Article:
This stained glass window can be seen in St. Elizabeth Church, Avon, a worship site of St. Teresa of Calcutta Parish, Bradley Beach.
This stained glass window can be seen in St. Elizabeth Church, Avon, a worship site of St. Teresa of Calcutta Parish, Bradley Beach.

In June 2011, our Holy Father Pope Benedict XVI reminded us that the feast we celebrate today in Catholic Churches throughout the United States – the Solemnity of the Body and Blood of Christ often referred to as “Corpus Christi” –  “is inseparable from the Holy Thursday Mass of the Lord’s Supper in which the institution of the Eucharist is also celebrated (Homily, June 24, 2011).” A profound and beautiful thought that we should keep in mind.

His successor, Pope Francis, has also preached, “We, too, are gathered around the Lord’s table, the table of the Eucharistic Sacrifice, in which He gives us once again His Body, makes present the one sacrifice of the Cross. It is in listening to his Word, in nourishing ourselves with his Body and his Blood, that He makes us go from being a multitude to being a community, from [being strangers] to being [in] communion. The Eucharist is the sacrament of communion, which brings us out from individualism to live together our journey in His footsteps, our faith in Him (Homily, May 30, 2013).”

In fact, every time we celebrate Mass, we are drawn into that very same event of the first Holy Thursday.  We hear the words at every Mass, “this is my Body, this is my Blood.  Do this in memory of Me.” We recall that Jesus, looking toward his own death on the Cross the next day, took simple elements of the earth – common bread and wine – and transformed them into his very own Body and Blood. 

In this weekend’s feast, we recognize that those same elements so transformed, remain with us as his “real presence” in the tabernacle here in our Church.  In other words, what Jesus did on Holy Thursday we continue to do every single time we celebrate Mass.  And what Jesus handed to his disciples in the Upper Room, the Church continues to hand to us at his command. Both then and now, we have the presence of Christ in our midst: on our altar, in communion and in the tabernacle.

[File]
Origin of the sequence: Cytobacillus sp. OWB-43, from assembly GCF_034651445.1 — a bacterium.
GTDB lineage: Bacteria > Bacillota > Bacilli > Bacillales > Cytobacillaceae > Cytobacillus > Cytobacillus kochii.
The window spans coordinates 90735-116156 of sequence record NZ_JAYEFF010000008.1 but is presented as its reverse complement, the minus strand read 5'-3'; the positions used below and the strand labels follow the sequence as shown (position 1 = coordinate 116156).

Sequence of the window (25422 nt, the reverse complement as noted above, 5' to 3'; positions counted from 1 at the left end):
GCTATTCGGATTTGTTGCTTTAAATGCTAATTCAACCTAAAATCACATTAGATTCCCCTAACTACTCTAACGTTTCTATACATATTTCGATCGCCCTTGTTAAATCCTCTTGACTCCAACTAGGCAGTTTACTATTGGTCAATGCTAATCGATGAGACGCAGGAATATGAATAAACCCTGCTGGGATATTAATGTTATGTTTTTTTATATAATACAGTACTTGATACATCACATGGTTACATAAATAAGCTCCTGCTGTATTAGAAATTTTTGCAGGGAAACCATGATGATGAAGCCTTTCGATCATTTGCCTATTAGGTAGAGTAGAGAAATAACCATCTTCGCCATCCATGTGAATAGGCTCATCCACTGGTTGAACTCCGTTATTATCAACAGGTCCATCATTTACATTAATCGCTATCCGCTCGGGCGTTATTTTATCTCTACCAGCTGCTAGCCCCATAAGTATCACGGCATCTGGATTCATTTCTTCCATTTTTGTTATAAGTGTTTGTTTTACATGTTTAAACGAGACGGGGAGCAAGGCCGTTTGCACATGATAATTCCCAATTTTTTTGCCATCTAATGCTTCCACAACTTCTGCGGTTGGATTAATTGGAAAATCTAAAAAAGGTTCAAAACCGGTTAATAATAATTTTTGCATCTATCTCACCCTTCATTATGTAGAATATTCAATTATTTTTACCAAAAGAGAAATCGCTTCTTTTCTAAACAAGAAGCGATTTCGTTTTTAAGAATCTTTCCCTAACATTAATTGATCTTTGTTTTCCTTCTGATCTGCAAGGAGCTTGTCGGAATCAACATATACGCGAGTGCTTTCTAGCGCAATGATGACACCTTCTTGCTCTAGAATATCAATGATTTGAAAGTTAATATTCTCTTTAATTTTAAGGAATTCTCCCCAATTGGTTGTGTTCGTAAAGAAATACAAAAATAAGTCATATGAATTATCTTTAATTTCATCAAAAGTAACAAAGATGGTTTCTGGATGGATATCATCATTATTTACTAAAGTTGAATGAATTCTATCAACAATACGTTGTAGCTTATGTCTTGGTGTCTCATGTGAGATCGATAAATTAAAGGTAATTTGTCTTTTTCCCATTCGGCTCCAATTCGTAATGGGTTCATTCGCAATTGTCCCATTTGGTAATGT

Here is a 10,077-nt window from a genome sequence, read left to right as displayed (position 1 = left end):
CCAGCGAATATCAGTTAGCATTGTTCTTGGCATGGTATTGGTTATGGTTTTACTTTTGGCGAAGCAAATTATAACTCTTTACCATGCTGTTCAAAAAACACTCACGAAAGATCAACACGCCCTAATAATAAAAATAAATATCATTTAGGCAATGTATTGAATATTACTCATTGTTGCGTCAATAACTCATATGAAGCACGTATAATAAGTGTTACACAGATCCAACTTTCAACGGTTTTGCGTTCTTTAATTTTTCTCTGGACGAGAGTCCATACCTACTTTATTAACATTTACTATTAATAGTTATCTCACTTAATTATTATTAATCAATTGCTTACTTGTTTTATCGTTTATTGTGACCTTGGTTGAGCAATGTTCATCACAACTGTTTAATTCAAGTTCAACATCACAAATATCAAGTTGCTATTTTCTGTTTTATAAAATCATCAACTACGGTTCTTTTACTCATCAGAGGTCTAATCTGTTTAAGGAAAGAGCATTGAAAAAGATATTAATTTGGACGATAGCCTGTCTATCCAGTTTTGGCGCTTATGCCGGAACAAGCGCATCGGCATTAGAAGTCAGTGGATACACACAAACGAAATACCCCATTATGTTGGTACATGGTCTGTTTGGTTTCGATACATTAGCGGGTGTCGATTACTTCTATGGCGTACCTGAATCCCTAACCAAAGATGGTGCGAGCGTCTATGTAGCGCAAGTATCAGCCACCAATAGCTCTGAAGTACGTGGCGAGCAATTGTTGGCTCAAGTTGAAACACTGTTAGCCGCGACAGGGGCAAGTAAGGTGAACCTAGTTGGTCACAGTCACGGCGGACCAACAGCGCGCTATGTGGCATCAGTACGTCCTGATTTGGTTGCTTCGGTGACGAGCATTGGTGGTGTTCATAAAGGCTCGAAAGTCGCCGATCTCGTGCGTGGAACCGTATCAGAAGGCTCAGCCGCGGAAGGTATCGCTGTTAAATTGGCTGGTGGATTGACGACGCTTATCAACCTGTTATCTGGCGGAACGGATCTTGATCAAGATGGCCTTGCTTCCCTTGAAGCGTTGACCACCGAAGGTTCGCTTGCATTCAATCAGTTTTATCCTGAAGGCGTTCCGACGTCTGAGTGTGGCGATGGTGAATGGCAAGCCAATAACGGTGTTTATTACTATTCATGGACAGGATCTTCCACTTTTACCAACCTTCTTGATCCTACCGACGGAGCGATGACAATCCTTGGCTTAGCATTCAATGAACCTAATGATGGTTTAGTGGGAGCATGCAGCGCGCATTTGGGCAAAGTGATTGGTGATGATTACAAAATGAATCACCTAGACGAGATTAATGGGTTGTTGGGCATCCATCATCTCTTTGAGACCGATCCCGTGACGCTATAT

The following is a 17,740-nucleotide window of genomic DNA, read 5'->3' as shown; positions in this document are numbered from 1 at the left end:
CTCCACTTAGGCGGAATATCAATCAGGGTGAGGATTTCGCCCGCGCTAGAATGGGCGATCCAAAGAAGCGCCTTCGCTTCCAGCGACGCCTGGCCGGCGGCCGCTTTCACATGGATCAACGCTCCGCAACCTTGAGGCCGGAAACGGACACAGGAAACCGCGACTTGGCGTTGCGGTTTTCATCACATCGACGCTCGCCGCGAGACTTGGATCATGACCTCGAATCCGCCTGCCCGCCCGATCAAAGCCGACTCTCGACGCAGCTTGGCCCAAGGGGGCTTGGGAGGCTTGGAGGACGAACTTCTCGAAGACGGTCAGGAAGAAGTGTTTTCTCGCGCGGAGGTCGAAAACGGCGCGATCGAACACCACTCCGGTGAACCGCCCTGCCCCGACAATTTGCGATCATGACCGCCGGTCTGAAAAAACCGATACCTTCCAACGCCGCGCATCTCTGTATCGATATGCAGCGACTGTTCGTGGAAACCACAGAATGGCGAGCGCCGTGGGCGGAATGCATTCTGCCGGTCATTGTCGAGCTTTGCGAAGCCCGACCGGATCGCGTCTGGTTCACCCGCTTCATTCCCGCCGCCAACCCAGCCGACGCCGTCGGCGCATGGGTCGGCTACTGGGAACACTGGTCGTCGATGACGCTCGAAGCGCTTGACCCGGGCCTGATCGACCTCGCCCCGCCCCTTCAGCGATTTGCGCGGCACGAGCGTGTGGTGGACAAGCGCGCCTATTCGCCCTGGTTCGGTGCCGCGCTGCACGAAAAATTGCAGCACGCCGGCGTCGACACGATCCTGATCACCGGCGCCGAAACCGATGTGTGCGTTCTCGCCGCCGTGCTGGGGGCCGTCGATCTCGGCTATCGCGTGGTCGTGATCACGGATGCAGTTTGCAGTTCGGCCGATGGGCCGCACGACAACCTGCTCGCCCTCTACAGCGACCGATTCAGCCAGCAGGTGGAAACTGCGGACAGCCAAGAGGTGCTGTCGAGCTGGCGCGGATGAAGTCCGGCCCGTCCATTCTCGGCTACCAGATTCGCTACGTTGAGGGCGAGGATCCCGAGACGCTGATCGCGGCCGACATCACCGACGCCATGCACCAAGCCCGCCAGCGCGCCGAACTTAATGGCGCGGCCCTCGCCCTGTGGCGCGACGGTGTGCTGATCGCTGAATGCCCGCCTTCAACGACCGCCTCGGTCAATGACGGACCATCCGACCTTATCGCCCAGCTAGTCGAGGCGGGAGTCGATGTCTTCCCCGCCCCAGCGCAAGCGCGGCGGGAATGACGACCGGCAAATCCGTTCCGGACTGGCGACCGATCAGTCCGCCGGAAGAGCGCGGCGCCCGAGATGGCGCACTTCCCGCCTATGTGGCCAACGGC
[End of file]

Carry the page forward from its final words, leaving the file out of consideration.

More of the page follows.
The Solemnity of the Body and Blood of Christ recalls Jesus’ abiding presence with us in the tabernacle.  That is why we genuflect or bow every time we enter a Catholic Church – different from other Christian Churches – because Christ’s Body and Blood are present.  It is not or should not be simply a routine, thoughtless gesture.  It is a mark of adoration of the Lord Jesus, present here and now.

Perhaps there is a problem of faith at work in the Church today, a sad reality.  In recent polls conducted among Catholics, only 31% understood or held the belief that Jesus Christ was truly, fully and really present in the Eucharist and in the tabernacle.  They described the Eucharist as a “symbol” of Jesus’ presence, some sort of reminder.  And they are wrong, dead wrong.  Our core belief as Catholics is that Jesus gave us his Body and Blood, his very flesh, in the Eucharist, not some symbol or reminder.  This IS my Body, he said.  This IS my Blood given up for you.  Take and eat. 

Our readings for the feast day Mass this Sunday remind us that the idea of God feeding his people is a long- and well-established fact of our life of faith.  What we do at Mass is Holy Thursday again and again and again.  And what we gather up and reserve in the tabernacle again and again and again is Christ’s very presence.  We have Jesus’ words.  We have Jesus’ actions.  And they become our own.

But there is more.  When bread and wine is transformed into Christ’s Body and Blood, and when we eat and drink this great gift, we are transformed ourselves. To adapt a phrase from early 19th century philosopher Ludwig Feuerbach, “We become what we eat”: Christ’s own Body on earth.  Pope Benedict reminded us that “while the Eucharist unites us to Christ, we open ourselves to others, making us members of one another … communion unites me to the person next to me … and to my brothers and sisters in every corner of the world (Homily, June 24, 2011).”  As St. Paul tells us, “we, though many, are one body for we all partake the one loaf.”  And we must care for one another as Christ himself cared for us to the point of dying, of giving us his own Body and Blood.

My sisters and brothers, this weekend offers us a great feast that celebrates the greatest gift the world has ever or will ever know: Jesus Christ, His Body and Blood, given for, given to us.  His real and eternal presence. The feast is made all the more precious as it is the day we may return to our parish churches for Sunday Mass after the COVID 19 pandemic has kept us away for three months.  Away from Mass in church, yes, but never far from the Lord.

In the Body and Blood of Christ we realize the marvelous truth of the Lord Jesus’ own words at the Ascension: “Behold, I am with you always.” And we offer a prayer of thanks that, in these stressful few months, we have never forgotten them.